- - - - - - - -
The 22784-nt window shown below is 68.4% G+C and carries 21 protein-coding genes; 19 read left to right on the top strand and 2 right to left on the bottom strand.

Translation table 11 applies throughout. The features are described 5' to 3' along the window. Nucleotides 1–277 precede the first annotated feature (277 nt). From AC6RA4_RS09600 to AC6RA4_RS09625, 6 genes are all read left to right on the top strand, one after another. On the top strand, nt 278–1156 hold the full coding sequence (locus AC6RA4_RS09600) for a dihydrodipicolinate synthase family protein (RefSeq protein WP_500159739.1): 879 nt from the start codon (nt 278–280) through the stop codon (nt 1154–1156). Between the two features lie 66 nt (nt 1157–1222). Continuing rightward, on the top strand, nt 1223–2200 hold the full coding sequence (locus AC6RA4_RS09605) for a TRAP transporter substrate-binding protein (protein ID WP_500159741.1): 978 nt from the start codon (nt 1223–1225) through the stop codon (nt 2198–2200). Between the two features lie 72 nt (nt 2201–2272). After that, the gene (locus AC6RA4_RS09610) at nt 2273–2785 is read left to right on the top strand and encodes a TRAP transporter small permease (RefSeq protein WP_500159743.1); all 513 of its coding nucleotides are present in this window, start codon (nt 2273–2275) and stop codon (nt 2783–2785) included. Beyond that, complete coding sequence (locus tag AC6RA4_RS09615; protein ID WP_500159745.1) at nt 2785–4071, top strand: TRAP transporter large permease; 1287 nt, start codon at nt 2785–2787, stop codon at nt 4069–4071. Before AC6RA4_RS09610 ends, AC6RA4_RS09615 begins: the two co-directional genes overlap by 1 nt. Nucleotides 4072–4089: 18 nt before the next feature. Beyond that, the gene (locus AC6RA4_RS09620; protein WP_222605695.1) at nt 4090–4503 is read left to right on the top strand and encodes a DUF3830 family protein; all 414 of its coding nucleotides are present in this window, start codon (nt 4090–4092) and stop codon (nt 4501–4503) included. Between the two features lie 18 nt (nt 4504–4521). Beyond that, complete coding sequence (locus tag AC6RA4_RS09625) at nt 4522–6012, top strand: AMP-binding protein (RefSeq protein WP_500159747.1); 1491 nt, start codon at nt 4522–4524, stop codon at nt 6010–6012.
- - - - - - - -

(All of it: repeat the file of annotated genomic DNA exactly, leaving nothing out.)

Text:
The 22784-nt window shown below is 68.4% G+C and carries 21 protein-coding genes; 19 read left to right on the top strand and 2 right to left on the bottom strand.

Translation table 11 applies throughout. The features are described 5' to 3' along the window. Nucleotides 1–277 precede the first annotated feature (277 nt). From AC6RA4_RS09600 to AC6RA4_RS09625, 6 genes are all read left to right on the top strand, one after another. On the top strand, nt 278–1156 hold the full coding sequence (locus AC6RA4_RS09600) for a dihydrodipicolinate synthase family protein (RefSeq protein WP_500159739.1): 879 nt from the start codon (nt 278–280) through the stop codon (nt 1154–1156). Between the two features lie 66 nt (nt 1157–1222). Continuing rightward, on the top strand, nt 1223–2200 hold the full coding sequence (locus AC6RA4_RS09605) for a TRAP transporter substrate-binding protein (protein ID WP_500159741.1): 978 nt from the start codon (nt 1223–1225) through the stop codon (nt 2198–2200). Between the two features lie 72 nt (nt 2201–2272). After that, the gene (locus AC6RA4_RS09610) at nt 2273–2785 is read left to right on the top strand and encodes a TRAP transporter small permease (RefSeq protein WP_500159743.1); all 513 of its coding nucleotides are present in this window, start codon (nt 2273–2275) and stop codon (nt 2783–2785) included. Beyond that, complete coding sequence (locus tag AC6RA4_RS09615; protein ID WP_500159745.1) at nt 2785–4071, top strand: TRAP transporter large permease; 1287 nt, start codon at nt 2785–2787, stop codon at nt 4069–4071. Before AC6RA4_RS09610 ends, AC6RA4_RS09615 begins: the two co-directional genes overlap by 1 nt. Nucleotides 4072–4089: 18 nt before the next feature. Beyond that, the gene (locus AC6RA4_RS09620; protein WP_222605695.1) at nt 4090–4503 is read left to right on the top strand and encodes a DUF3830 family protein; all 414 of its coding nucleotides are present in this window, start codon (nt 4090–4092) and stop codon (nt 4501–4503) included. Between the two features lie 18 nt (nt 4504–4521). Beyond that, complete coding sequence (locus tag AC6RA4_RS09625) at nt 4522–6012, top strand: AMP-binding protein (RefSeq protein WP_500159747.1); 1491 nt, start codon at nt 4522–4524, stop codon at nt 6010–6012.